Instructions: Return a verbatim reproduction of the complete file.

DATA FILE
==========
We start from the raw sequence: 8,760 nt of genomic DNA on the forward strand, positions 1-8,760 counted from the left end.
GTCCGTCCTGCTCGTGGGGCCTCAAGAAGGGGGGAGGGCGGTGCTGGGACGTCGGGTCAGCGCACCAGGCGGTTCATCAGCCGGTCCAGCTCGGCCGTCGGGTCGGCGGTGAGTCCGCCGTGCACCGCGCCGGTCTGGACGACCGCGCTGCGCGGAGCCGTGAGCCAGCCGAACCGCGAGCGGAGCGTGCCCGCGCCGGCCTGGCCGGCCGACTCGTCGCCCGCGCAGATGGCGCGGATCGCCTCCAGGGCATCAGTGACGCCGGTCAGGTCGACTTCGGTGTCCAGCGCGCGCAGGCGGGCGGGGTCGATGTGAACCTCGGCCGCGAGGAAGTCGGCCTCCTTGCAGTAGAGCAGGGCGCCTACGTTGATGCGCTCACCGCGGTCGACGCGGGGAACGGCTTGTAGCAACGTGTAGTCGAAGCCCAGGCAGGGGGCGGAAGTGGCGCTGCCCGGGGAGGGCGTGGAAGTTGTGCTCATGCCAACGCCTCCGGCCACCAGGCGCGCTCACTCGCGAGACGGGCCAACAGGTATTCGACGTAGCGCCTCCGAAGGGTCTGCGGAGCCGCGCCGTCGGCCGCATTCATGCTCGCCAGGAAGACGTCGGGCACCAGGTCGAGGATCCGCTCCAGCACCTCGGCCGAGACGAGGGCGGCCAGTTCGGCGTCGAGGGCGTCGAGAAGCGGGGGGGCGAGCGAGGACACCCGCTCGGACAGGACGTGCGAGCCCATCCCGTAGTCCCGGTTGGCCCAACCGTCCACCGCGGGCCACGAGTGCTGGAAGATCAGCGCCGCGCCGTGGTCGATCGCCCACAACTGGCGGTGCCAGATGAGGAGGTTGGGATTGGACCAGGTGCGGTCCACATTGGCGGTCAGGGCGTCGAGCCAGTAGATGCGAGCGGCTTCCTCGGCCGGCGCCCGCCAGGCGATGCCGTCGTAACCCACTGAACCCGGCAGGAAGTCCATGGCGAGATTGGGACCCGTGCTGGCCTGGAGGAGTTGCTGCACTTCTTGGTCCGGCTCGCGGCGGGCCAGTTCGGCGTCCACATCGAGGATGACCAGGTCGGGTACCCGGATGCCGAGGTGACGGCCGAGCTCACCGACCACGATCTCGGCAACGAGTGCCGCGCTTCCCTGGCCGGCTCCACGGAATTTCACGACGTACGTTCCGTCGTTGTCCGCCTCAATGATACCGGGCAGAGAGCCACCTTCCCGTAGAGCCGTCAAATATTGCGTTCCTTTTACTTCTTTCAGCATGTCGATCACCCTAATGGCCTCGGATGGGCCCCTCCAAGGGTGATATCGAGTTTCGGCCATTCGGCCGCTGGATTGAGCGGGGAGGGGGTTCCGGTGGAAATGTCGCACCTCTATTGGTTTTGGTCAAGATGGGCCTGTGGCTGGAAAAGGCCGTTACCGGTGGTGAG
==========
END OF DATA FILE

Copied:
We start from the raw sequence: 8,760 nt of genomic DNA on the forward strand, positions 1-8,760 counted from the left end.
GTCCGTCCTGCTCGTGGGGCCTCAAGAAGGGGGGAGGGCGGTGCTGGGACGTCGGGTCAGCGCACCAGGCGGTTCATCAGCCGGTCCAGCTCGGCCGTCGGGTCGGCGGTGAGTCCGCCGTGCACCGCGCCGGTCTGGACGACCGCGCTGCGCGGAGCCGTGAGCCAGCCGAACCGCGAGCGGAGCGTGCCCGCGCCGGCCTGGCCGGCCGACTCGTCGCCCGCGCAGATGGCGCGGATCGCCTCCAGGGCATCAGTGACGCCGGTCAGGTCGACTTCGGTGTCCAGCGCGCGCAGGCGGGCGGGGTCGATGTGAACCTCGGCCGCGAGGAAGTCGGCCTCCTTGCAGTAGAGCAGGGCGCCTACGTTGATGCGCTCACCGCGGTCGACGCGGGGAACGGCTTGTAGCAACGTGTAGTCGAAGCCCAGGCAGGGGGCGGAAGTGGCGCTGCCCGGGGAGGGCGTGGAAGTTGTGCTCATGCCAACGCCTCCGGCCACCAGGCGCGCTCACTCGCGAGACGGGCCAACAGGTATTCGACGTAGCGCCTCCGAAGGGTCTGCGGAGCCGCGCCGTCGGCCGCATTCATGCTCGCCAGGAAGACGTCGGGCACCAGGTCGAGGATCCGCTCCAGCACCTCGGCCGAGACGAGGGCGGCCAGTTCGGCGTCGAGGGCGTCGAGAAGCGGGGGGGCGAGCGAGGACACCCGCTCGGACAGGACGTGCGAGCCCATCCCGTAGTCCCGGTTGGCCCAACCGTCCACCGCGGGCCACGAGTGCTGGAAGATCAGCGCCGCGCCGTGGTCGATCGCCCACAACTGGCGGTGCCAGATGAGGAGGTTGGGATTGGACCAGGTGCGGTCCACATTGGCGGTCAGGGCGTCGAGCCAGTAGATGCGAGCGGCTTCCTCGGCCGGCGCCCGCCAGGCGATGCCGTCGTAACCCACTGAACCCGGCAGGAAGTCCATGGCGAGATTGGGACCCGTGCTGGCCTGGAGGAGTTGCTGCACTTCTTGGTCCGGCTCGCGGCGGGCCAGTTCGGCGTCCACATCGAGGATGACCAGGTCGGGTACCCGGATGCCGAGGTGACGGCCGAGCTCACCGACCACGATCTCGGCAACGAGTGCCGCGCTTCCCTGGCCGGCTCCACGGAATTTCACGACGTACGTTCCGTCGTTGTCCGCCTCAATGATACCGGGCAGAGAGCCACCTTCCCGTAGAGCCGTCAAATATTGCGTTCCTTTTACTTCTTTCAGCATGTCGATCACCCTAATGGCCTCGGATGGGCCCCTCCAAGGGTGATATCGAGTTTCGGCCATTCGGCCGCTGGATTGAGCGGGGAGGGGGTTCCGGTGGAAATGTCGCACCTCTATTGGTTTTGGTCAAGATGGGCCTGTGGCTGGAAAAGGCCGTTACCGGTGGTGAG